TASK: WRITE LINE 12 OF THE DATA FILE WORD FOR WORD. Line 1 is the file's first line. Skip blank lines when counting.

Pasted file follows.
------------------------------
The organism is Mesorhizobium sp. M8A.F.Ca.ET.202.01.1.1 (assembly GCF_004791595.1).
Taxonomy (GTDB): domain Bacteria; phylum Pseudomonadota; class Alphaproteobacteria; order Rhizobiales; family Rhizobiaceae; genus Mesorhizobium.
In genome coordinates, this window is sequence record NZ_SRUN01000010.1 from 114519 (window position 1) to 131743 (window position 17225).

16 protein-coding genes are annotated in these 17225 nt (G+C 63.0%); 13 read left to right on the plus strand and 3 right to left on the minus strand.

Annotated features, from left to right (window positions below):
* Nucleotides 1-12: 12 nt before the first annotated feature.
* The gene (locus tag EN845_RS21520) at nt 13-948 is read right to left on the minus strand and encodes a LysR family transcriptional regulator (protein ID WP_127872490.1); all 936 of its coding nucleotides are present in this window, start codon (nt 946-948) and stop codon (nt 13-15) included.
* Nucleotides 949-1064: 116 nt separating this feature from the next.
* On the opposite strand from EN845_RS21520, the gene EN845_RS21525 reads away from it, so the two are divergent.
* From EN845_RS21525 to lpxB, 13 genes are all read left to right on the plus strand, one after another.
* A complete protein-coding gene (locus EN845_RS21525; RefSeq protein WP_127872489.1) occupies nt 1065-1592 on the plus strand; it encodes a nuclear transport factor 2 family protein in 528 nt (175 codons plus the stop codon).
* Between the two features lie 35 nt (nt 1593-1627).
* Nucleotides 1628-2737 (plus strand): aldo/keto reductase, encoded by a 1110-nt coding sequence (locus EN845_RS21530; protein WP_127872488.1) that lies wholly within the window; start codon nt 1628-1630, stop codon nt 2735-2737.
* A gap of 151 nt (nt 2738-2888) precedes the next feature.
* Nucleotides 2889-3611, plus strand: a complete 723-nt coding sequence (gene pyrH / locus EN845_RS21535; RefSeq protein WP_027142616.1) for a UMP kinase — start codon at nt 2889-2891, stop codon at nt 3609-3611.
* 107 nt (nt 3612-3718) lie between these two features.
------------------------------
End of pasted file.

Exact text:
* Between the two features lie 35 nt (nt 1593-1627).